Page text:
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Tuesday , November 24 , 2009
Since 1st March, 1999
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A degree too high

The State Bank of India (SBI) is offering Rs 8,000 a month for new clerical staff. Whether that’s a respectable pay package or a pittance depends on where you are coming from. For engineers and MBAs — considered among the elite of the nation’s educated — that should be chickenfeed. But there are tens of thousands of such graduates among the 3.4 million applicants.

The figures raise some eyebrows. For several reasons. First, why is the SBI, which holds the world record for the largest number of employees but is otherwise ranked 64th in the list of the world’s top banks, still recruiting? Second, why are so many people queuing up? (It works out to 300 per vacancy.) Third, when you don’t need even a graduate degree, why are MBAs throwing their hat into the ring?

The first answer is easy: SBI has a social obligation. Its role is of a provider of both finance and jobs. It will forever remain big in terms of staff, but pedestrian in terms of performance parameters such as business per employee.

Why are so many people queuing up? Security is one reason. Even a clerk at SBI has a meal ticket for life. You don’t really have to work overmuch. You will get your increments every year. And there is no danger that the organisation will fold up or you will lose your job.

The more difficult question relates to the rush of the overqualified. One answer is they are overqualified only in terms of a degree. In terms of ability, they are actually under qualified. It is a sad reflection on our education system. That’s why, as Larsen & Toubro chairman A.M. Naik laments, engineers run to IT firms to become modern era typists, while his company can’t find the people to help build the nation.

The odd thing here is how recruiters view the overqualified. In the West, they don’t get jobs at times like this. A star salesman will find no takers because companies looking to hire him feel that he will make tracks the moment the job environment improves. Career coaches have devised various strategies to tackle this (see box).

In India, it is a matter of pride to have MBAs working as receptionists and data entry operators. HR men pat themselves on the back because the “image of the company attracts such talent even in lowly positions”. They forget that all these people have to be put through training courses and, even then, several don’t make the cut.

Today, in India, being overqualified isn’t a problem. When degrees can be bought over a university counter, it will never be. But if you are an IIT-IIM graduate and you line up for a clerk’s job at SBI, it is very unlikely that you will get it. People will simply think you are mad and find some other reason to reject you.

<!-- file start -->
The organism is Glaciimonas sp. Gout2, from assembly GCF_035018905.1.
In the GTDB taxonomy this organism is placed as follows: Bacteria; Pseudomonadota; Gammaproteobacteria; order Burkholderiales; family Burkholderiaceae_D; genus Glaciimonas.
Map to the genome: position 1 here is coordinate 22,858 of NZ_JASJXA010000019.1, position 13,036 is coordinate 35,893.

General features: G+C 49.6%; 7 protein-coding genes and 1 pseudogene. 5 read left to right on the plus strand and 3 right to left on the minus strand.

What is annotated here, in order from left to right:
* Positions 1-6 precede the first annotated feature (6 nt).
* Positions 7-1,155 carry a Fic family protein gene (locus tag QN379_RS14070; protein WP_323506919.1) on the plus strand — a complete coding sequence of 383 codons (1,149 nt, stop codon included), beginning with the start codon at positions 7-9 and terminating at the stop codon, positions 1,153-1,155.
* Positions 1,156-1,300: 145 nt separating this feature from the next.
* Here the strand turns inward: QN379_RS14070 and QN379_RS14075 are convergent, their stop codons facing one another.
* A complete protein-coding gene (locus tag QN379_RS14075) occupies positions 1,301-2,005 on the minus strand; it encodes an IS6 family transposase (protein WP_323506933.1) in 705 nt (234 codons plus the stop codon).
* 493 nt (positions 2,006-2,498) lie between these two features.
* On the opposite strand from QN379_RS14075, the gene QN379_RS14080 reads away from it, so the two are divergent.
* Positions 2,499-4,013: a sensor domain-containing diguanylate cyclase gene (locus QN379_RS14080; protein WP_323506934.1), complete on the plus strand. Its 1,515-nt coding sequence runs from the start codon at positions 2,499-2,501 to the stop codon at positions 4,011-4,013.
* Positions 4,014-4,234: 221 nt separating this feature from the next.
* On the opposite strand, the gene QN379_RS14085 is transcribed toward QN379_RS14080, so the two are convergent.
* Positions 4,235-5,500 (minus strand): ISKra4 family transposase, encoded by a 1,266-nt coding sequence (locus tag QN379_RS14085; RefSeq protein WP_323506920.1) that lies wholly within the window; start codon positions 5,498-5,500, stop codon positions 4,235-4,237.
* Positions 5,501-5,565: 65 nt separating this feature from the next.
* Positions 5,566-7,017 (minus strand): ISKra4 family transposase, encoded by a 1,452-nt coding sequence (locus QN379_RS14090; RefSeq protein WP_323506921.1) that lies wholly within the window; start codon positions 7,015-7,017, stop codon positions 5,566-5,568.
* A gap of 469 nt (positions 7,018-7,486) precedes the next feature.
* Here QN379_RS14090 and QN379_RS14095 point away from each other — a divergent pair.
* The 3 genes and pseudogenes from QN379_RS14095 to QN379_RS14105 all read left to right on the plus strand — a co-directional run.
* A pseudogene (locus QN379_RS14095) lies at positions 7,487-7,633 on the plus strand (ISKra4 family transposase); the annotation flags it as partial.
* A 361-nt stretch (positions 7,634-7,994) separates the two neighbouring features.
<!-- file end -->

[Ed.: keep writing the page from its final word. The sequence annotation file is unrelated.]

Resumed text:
It’s not easy, particularly as you climb higher up the ladder. Many top colleges have developed helplines for their alumni. Even in India, there are several out-of-work CEOs who can’t get an equivalent rank elsewhere. They may be ready to join as a humble VP. But which CEO would like to let a wolf into the henhouse? Tomorrow the newcomer may be gunning for his job.

The numbers are difficult to measure. But there is one indicator. Just look at the people who are setting up shop as venture capitalist or private equity investor. The image they present may be otherwise. But, make no mistake: inside every angel, mezzanine or PE investor hides an overqualified CEO who can’t find a half-decent job.


How to cope with the overqualified tag

Confront the issue upfront. Explain at the start why you are pursuing this particular job. Be honest, but stay positive.

Take money off the table. Normally it’s in a job hunter’s best interest to delay talk of salary for as long as possible. But when pay is the elephant in the room, it’s better to deal with it right away. Sound flexible.

Downplay job titles. Hiring managers get nervous if your last job was as senior VP and you are applying for a project manager position.

Keep your ego in check. Particularly if your interviewer is younger than you, take care not to come off as a know-it-all.

Prove loyalty. If you sense the employer suspects you’ll quit the minute you find something better, mention your longevity at previous jobs.

Offer to sign a contract. Commit to staying for a minimum of a year. Convince the employer this job is exactly what you’re looking for, not a second choice or a stopgap.

Be enthusiastic. Genuine eagerness about the job and a true desire to work for this particular firm will incline hiring managers in your favour.

Let others speak for you. A third party’s endorsement is often more powerful than anything you can say.

Source: Ways to Overcome Being Overqualified, by Karen Burns

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